"We have no problem of governance in cyberspace. We have a problem with governance. There isnt a special set of dilemmas that cyberspace will present; there are just the familiar dilemmas that modern governance confronts," wrote Lawrence Lessig, Professor of Law at the Harvard Law School, in an article on cyber governance.

Lessigs statement is especially true when it comes to the digital divide, an issue that is largely an old problem garbed in new circumstances.

The new circumstances are, of course, the rise of a global economy increasingly driven by innovation and new technology. And beyond that, the ever-expanding role that computers and the Internet play in the economic, political and social life of our nation.

So far, most efforts to bridge the digital divide have focused upon increasing access to computers and the Internet and the basic skills needed to use these.

The U.S. Commerce Departments report, "Falling Through the Net: Toward Digital Inclusion," notes that more than half of all households (51 percent) have computers, up from 42.1 percent in December 1998.

The report adds, "The rapid uptake of new technologies is occurring among most groups of Americans, regardless of income, education, race or ethnicity, location, age or gender, suggesting that digital inclusion is a realizable goal. Groups that have traditionally been digital have nots are now making dramatic gains."

Yet, the measure of success, as well as an accurate estimate of how far there is still to go, hinges largely upon how the digital divide is actually defined.

The U.S. Department of Educations National Literacy Survey suggests that nearly 25 percent of all adults in America are functionally illiterate. They may have basic literacy skills, but they cant apply them effectively in their day-to-day lives.

"Unless were able to overcome basic as well as functional illiteracy, the digital divide will have no prospects of ever being solved," said Andy Carvin, senior associate at the Benton Foundation.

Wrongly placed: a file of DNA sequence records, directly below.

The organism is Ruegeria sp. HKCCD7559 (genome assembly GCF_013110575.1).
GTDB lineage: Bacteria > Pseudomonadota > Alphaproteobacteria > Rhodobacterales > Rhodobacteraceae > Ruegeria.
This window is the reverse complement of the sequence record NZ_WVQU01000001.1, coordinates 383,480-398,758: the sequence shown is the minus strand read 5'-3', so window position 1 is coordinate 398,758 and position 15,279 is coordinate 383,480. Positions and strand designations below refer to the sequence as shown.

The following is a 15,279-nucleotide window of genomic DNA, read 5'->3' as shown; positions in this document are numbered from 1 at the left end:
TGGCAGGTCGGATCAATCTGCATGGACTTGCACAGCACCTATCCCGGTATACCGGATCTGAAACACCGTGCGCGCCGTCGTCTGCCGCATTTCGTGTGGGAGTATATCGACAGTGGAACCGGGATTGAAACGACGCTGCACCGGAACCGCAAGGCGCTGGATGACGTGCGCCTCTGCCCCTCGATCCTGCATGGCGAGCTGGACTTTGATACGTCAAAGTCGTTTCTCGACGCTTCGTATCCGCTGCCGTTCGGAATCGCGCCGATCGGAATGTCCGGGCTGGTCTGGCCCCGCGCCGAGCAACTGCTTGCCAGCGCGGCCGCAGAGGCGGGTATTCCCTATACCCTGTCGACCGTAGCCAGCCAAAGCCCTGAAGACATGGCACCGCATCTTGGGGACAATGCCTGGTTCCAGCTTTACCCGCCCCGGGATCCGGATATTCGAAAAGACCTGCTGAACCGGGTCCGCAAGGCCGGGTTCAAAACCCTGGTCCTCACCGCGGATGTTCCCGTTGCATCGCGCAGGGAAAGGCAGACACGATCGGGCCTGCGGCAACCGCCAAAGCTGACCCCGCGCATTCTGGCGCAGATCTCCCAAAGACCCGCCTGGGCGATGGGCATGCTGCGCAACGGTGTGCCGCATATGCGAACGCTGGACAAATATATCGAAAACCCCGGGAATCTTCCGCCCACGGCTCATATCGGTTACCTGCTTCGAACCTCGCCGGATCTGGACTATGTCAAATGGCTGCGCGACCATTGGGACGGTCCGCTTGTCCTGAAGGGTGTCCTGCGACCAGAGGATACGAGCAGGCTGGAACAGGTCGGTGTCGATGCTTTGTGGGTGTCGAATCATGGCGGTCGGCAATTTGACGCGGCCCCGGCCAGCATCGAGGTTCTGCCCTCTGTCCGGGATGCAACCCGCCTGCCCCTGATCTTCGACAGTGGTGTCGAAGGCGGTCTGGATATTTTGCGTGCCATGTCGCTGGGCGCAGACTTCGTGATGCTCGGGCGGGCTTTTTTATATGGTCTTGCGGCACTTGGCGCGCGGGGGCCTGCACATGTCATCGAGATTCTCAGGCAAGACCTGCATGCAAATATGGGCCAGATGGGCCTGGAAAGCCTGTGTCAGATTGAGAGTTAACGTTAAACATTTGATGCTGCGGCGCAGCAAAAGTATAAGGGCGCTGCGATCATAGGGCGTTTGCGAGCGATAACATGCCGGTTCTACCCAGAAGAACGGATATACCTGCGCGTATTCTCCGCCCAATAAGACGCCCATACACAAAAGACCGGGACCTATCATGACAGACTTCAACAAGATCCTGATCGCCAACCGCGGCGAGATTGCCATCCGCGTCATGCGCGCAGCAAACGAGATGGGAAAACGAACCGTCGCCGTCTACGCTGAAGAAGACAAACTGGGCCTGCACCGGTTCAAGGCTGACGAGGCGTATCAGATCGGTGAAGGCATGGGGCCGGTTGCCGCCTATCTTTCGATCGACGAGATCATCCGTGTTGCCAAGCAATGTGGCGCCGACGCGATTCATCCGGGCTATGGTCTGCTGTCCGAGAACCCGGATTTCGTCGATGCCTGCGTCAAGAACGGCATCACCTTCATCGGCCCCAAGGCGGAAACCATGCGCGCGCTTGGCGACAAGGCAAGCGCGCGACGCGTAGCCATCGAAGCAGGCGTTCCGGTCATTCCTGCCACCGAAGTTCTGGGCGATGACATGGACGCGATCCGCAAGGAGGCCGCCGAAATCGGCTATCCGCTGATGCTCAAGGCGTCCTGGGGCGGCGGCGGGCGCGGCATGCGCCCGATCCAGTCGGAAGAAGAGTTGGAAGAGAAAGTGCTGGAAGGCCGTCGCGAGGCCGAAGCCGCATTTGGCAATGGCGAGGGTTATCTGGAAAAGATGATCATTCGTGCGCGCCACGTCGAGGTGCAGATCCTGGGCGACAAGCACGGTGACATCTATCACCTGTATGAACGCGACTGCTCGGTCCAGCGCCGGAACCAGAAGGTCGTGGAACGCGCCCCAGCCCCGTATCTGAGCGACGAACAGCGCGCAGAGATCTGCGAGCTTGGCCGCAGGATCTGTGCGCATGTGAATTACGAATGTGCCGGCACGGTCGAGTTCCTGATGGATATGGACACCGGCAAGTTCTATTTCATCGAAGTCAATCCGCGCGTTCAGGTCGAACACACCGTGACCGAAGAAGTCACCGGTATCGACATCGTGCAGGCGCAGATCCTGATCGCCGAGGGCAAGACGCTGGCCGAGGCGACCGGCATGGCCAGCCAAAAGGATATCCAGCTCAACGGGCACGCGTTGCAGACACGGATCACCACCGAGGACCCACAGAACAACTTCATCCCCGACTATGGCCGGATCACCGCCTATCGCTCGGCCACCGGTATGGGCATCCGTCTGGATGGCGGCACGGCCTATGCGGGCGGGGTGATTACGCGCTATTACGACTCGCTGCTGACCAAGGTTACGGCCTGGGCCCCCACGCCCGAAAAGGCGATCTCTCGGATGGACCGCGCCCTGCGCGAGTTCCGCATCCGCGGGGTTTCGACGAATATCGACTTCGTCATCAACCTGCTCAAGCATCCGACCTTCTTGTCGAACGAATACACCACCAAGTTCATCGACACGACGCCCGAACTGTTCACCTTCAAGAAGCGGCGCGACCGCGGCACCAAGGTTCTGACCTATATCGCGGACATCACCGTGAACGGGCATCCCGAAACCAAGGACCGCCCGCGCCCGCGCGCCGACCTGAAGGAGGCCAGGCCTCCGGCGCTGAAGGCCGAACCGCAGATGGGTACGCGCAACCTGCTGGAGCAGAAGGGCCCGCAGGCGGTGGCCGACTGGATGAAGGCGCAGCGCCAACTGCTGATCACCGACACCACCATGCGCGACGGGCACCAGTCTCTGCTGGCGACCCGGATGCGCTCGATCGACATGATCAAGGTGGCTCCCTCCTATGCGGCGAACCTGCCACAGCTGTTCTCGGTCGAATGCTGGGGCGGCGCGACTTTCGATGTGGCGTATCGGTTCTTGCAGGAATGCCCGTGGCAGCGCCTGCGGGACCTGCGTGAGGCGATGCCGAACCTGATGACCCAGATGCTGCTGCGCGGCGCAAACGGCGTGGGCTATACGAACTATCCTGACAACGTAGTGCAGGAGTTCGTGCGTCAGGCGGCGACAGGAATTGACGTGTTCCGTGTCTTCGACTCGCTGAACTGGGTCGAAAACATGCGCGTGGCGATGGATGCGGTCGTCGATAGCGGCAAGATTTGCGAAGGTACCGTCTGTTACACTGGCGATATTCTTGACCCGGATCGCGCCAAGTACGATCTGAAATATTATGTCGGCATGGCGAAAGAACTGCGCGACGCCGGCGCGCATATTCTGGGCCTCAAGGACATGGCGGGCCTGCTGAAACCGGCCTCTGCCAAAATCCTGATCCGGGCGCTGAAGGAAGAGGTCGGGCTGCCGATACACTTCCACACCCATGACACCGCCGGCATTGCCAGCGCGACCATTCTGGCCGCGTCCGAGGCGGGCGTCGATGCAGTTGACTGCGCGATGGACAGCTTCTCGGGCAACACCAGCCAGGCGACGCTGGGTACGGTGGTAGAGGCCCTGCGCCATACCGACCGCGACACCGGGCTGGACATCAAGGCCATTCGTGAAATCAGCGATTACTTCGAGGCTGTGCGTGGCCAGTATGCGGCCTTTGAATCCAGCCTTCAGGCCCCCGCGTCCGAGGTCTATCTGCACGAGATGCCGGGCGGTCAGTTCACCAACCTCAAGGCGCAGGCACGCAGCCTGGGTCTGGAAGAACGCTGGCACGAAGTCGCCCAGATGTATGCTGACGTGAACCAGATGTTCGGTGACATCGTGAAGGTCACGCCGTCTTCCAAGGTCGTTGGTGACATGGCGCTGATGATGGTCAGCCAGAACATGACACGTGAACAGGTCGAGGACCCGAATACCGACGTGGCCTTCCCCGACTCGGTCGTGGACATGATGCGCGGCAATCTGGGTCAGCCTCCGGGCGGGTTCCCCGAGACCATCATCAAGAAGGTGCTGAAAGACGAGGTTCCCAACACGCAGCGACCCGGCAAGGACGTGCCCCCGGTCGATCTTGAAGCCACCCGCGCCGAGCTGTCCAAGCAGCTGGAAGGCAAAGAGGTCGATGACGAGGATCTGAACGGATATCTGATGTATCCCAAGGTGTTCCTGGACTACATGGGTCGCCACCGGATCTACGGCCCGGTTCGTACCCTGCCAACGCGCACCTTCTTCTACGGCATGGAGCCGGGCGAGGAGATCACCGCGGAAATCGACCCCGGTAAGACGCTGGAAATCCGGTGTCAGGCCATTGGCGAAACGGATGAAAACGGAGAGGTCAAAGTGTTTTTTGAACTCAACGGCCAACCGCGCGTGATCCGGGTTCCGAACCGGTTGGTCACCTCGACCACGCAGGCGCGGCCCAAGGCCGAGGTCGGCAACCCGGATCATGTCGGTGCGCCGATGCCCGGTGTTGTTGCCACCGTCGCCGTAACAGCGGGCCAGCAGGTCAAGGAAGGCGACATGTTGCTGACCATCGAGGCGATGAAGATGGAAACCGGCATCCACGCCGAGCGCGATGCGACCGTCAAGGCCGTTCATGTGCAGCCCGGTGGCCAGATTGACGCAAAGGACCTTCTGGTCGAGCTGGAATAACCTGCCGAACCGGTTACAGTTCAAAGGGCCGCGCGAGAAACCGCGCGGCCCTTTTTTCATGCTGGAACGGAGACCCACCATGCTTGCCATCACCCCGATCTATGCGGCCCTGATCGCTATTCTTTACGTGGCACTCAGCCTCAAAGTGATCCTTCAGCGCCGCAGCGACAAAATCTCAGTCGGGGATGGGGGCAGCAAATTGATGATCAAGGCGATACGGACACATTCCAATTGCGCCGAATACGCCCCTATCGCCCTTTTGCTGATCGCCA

He goes on to define the digital divide in terms of everything from basic reading skills to cyber fluency -- the ability to utilize all the tools available, accurately access and interpret the content and create meaningful and relevant content.

Carvin suggests that any strategic digital divide initiative must look beyond simply giving people Internet access for the sake of giving them access. Community initiatives must focus upon developing a technological infrastructure thats appropriate for the community and upon creating the skills to use it in order to raise the quality of life for the citizenry.

Thinking in such terms, one realizes that the digital divide is going to be with us for some time and that it is a situation with no easy answers. Access alone will never solve it. For, at its heart, it is not really a new problem, but one we have been trying to solve for more than a century.

How do you incubate effective learning and the acquisition of skills and abilities that allow everyone to participate and prosper in a vibrant society? What can we do, in terms of education in and outside of our schools, to ensure that people are not left behind?

The challenge before us is not simply the rise of the Internet, but the fact that we live in an information society -- a society where people require a new level of professional competence in accessing, acquiring and using information.

Basic and technological literacy is a minimum requirement, not for the few, but for all. Beyond that, quality of life and the health of the society depends largely upon what people can do and how well they do it. This involves acquiring and using information in sophisticated ways.

Until we start defining the digital divide in the correct perspective, all efforts to solve the problem are going to fall short of the goal -- the inclusion of all in this New Economy.

Blake Harris  |  Contributing Editor